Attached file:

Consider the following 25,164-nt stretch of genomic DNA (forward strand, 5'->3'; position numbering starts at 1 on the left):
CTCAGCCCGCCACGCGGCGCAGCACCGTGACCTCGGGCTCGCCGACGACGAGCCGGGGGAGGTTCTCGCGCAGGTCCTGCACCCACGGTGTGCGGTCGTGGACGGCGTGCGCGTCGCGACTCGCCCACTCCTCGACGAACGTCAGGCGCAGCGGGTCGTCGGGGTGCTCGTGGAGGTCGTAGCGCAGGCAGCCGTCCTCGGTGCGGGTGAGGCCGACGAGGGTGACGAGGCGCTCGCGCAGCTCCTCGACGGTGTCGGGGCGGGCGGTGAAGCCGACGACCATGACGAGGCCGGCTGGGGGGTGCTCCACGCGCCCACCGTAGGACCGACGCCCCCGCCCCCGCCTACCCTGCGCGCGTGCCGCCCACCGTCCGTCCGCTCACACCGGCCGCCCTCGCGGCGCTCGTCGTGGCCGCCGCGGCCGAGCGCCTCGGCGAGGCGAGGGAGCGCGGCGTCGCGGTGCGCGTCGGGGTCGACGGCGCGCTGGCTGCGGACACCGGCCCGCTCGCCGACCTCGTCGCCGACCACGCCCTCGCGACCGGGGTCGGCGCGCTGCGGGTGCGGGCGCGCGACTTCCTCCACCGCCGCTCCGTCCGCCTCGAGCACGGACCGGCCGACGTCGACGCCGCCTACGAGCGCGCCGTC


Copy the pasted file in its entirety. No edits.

Consider the following 25,164-nt stretch of genomic DNA (forward strand, 5'->3'; position numbering starts at 1 on the left):
CTCAGCCCGCCACGCGGCGCAGCACCGTGACCTCGGGCTCGCCGACGACGAGCCGGGGGAGGTTCTCGCGCAGGTCCTGCACCCACGGTGTGCGGTCGTGGACGGCGTGCGCGTCGCGACTCGCCCACTCCTCGACGAACGTCAGGCGCAGCGGGTCGTCGGGGTGCTCGTGGAGGTCGTAGCGCAGGCAGCCGTCCTCGGTGCGGGTGAGGCCGACGAGGGTGACGAGGCGCTCGCGCAGCTCCTCGACGGTGTCGGGGCGGGCGGTGAAGCCGACGACCATGACGAGGCCGGCTGGGGGGTGCTCCACGCGCCCACCGTAGGACCGACGCCCCCGCCCCCGCCTACCCTGCGCGCGTGCCGCCCACCGTCCGTCCGCTCACACCGGCCGCCCTCGCGGCGCTCGTCGTGGCCGCCGCGGCCGAGCGCCTCGGCGAGGCGAGGGAGCGCGGCGTCGCGGTGCGCGTCGGGGTCGACGGCGCGCTGGCTGCGGACACCGGCCCGCTCGCCGACCTCGTCGCCGACCACGCCCTCGCGACCGGGGTCGGCGCGCTGCGGGTGCGGGCGCGCGACTTCCTCCACCGCCGCTCCGTCCGCCTCGAGCACGGACCGGCCGACGTCGACGCCGCCTACGAGCGCGCCGTC